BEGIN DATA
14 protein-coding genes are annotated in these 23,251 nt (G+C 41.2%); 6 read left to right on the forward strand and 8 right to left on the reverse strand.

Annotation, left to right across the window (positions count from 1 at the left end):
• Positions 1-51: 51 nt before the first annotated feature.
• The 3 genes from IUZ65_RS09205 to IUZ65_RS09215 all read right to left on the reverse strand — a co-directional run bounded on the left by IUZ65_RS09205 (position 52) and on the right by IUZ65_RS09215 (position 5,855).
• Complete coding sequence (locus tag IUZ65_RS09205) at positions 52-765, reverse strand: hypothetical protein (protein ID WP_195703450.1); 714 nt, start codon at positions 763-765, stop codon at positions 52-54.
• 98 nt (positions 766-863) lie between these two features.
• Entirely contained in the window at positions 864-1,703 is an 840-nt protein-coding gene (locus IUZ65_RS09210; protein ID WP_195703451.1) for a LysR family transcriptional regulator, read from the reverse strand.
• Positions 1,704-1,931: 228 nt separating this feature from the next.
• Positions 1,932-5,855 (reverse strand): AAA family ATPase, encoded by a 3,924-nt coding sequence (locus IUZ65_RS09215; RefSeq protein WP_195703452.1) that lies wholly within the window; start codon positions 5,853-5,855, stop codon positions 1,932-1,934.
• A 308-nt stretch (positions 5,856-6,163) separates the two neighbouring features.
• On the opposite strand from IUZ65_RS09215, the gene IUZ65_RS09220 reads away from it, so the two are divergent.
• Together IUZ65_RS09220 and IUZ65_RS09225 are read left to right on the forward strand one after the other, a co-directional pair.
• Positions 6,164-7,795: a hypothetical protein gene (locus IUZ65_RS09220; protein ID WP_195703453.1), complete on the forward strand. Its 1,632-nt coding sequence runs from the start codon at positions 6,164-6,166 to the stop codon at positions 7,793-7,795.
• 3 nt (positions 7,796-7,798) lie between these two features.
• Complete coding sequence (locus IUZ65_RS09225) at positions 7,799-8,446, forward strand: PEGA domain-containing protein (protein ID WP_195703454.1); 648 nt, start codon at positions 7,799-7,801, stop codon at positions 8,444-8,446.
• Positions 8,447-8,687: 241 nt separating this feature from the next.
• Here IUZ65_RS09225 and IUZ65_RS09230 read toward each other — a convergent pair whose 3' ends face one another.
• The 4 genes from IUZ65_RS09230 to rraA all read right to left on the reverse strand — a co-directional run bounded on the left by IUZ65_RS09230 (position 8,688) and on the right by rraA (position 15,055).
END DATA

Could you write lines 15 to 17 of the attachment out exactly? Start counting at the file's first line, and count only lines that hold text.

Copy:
• Complete coding sequence (locus IUZ65_RS09225) at positions 7,799-8,446, forward strand: PEGA domain-containing protein (protein ID WP_195703454.1); 648 nt, start codon at positions 7,799-7,801, stop codon at positions 8,444-8,446.
• Positions 8,447-8,687: 241 nt separating this feature from the next.
• Here IUZ65_RS09225 and IUZ65_RS09230 read toward each other — a convergent pair whose 3' ends face one another.